A key transition document is largely blind to the significant health threats related to climate change.
Covid-19, the economy and climate change rank as the three greatest challenges facing the incoming Biden Administration.
Human health and the need for substantive and influential health leadership weave through all three.
But the looming public health crisis associated with climate change deserves particular attention.
Biden's policy developers are being informed by the "Climate 21 Transition Report," a group of recommendations for the White House and federal agencies developed by environmental leaders at the Nicholas Institute for Environmental Policy Solutions at Duke University.
This thoughtful first-step action plan offers guidance as to how the nation and the Biden Administration should approach the human, environmental, economic, and cultural damages that will be wrought by climate heating.
The report, however, has an unfortunate blind spot: It fails to capture the importance of health in efforts to mitigate and manage climate harms.
Given the substantial health threats related to climate change – and that the medical care industry is 18 percent of the U.S. economy, 10 percent of the nation's workforce and five percent of U.S. greenhouse gas emissions, a robust health accounting is essential.
The summary document mentions "health" four times across 31 pages, though never in ways a physician would find salient. While many agencies are listed, the Department of Health and Human Services is nowhere to be found.
Directions and thoughts about the Office of Management and Budget (enormously influential in the actions of government but often health-unfriendly) also do not contain the word "health." Other key terms – "illness," "disease," CDC, NIH, "hospital," "medical," even "suffering" – are also absent. The words "sickness" and "death" only appear twice.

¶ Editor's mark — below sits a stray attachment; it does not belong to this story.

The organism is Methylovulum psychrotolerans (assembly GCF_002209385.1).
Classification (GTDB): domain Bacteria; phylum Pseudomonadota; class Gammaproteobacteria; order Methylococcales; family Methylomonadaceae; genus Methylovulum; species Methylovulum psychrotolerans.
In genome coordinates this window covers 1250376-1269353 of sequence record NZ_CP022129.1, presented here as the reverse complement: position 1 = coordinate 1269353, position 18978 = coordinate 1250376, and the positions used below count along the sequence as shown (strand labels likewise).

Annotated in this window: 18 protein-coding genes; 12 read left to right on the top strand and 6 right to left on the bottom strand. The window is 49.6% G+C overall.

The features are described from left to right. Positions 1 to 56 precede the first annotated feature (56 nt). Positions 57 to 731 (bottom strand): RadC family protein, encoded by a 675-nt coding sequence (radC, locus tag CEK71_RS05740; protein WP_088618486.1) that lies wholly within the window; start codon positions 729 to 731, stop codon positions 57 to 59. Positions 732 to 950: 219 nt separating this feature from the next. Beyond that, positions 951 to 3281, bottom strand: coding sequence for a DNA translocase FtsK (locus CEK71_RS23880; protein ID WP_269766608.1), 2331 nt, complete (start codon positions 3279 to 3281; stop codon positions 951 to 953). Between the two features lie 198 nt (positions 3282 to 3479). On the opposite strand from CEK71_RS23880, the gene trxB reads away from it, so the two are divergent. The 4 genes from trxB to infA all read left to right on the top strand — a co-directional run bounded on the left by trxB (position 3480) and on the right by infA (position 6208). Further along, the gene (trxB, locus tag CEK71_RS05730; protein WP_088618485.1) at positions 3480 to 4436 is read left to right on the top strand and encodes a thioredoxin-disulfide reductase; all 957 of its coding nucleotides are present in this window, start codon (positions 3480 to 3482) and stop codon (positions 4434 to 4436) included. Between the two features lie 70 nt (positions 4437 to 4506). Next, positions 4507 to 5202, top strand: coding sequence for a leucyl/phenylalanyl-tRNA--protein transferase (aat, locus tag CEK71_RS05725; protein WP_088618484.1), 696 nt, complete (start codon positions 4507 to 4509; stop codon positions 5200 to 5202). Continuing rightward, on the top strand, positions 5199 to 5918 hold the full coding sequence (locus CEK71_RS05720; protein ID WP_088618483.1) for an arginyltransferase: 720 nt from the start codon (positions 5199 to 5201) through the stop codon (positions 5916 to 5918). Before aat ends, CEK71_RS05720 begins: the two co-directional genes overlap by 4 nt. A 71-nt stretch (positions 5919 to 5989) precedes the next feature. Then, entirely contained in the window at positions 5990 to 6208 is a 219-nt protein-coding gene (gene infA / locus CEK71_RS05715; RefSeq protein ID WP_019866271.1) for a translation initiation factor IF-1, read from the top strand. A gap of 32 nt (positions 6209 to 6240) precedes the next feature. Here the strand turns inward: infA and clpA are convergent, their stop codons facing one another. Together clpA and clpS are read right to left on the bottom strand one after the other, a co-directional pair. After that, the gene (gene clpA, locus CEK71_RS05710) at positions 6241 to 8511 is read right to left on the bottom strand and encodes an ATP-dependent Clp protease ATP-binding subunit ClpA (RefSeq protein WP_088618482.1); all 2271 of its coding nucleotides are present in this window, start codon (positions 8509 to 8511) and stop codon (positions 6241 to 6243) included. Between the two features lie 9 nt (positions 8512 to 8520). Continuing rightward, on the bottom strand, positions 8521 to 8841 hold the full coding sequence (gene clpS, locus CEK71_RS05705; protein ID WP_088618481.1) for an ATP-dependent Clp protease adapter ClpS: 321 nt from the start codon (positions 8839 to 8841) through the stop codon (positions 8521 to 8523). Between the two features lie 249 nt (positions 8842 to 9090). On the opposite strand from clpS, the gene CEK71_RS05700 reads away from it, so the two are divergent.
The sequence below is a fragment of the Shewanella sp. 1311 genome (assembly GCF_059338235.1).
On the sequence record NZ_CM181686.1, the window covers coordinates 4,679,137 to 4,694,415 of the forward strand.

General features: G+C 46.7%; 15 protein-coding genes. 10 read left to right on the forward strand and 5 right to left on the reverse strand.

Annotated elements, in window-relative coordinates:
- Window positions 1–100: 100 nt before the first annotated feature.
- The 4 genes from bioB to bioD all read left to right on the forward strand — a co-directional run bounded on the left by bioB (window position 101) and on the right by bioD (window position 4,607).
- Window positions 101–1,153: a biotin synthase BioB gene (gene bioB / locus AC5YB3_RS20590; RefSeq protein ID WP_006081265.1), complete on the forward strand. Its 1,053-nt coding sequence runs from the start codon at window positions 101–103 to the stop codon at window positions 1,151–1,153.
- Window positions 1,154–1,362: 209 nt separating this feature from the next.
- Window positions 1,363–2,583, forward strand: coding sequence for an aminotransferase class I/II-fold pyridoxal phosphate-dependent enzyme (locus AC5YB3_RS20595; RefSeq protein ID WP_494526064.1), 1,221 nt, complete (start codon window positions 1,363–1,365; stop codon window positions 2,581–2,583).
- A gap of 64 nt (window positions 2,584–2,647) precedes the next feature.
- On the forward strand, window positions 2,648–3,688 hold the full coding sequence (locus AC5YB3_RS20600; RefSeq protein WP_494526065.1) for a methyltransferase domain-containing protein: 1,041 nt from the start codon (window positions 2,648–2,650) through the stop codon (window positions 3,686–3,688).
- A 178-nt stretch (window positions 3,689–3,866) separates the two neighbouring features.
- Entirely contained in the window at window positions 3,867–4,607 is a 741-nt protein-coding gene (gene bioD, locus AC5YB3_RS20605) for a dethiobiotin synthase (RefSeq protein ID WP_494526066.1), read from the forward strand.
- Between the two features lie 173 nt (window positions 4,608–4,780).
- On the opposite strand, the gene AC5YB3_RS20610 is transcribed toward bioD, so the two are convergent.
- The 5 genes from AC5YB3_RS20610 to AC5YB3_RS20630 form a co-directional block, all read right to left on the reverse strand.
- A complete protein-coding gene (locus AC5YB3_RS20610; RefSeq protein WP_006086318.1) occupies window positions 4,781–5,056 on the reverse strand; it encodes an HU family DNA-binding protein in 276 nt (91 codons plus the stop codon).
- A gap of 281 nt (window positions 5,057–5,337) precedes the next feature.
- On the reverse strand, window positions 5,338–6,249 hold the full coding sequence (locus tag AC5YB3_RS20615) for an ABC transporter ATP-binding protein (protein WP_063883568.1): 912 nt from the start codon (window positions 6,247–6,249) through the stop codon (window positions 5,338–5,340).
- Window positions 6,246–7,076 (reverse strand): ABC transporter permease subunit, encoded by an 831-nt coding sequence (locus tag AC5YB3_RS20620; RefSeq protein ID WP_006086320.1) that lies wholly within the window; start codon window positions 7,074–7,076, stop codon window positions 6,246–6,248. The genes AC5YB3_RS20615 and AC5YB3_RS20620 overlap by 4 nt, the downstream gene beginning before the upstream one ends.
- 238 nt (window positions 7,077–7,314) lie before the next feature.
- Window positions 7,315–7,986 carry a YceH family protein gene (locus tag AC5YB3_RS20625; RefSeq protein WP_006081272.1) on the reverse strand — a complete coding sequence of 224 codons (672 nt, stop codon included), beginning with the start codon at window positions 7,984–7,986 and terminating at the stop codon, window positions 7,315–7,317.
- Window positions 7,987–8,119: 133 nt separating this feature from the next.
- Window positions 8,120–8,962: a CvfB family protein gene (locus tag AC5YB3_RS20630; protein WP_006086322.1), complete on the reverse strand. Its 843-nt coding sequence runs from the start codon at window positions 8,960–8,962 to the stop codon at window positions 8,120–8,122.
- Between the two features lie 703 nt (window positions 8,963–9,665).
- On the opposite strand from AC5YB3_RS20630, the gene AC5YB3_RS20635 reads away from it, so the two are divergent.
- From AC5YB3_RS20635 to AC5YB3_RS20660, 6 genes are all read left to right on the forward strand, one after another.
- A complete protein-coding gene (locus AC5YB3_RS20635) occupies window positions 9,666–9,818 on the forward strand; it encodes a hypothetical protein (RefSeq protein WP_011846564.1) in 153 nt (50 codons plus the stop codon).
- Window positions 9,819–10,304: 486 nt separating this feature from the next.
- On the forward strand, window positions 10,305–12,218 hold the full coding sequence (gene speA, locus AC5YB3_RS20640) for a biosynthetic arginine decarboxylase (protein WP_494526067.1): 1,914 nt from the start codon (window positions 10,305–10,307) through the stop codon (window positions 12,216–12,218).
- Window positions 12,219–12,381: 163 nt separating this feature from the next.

The portion on the Department of Interior fails to identify human health at all, nor does it address physical activity, walking, or other health-promoting activities that would relate to the national parks and other important health-promoting assets. As we think about the future, the words "children" and "happiness" never appear.
In terms of quality and safety of human life, and in the provision of medical care, the production of energy and delivery of fuels and electric power are extraordinarily important. Yet, health never appears in the energy section.
In many ways, the most important agencies dealing with health are the Departments of Defense and of State. In the brief related to State (diplomacy, agreements, picking your battles, talking is better than killing), health again goes unaddressed. The Defense Department as well as the Department of Veterans' Affairs manage immense health systems, yet these are not recognized.
The Institute of Medicine of the National Academy of Sciences defines "public health" as a fulfillment of society's interest in assuring the conditions where people can be healthy. As an elected member of the institute and as a physician, I call on my fellow doctors to urge the Biden Transition Team to counter and reverse adverse human health impacts of climate heating.
We face a public health emergency. We must maintain a strong and powerful focus on the ways that public health can meet its mandate to create conditions where people can be healthy.
Dr. Richard J. Jackson is a pediatrician and professor emeritus at the Fielding School of Public Health at the University of California, Los Angeles. He was previously director of the Center for Disease Control and Prevention's National Center for Environmental Health.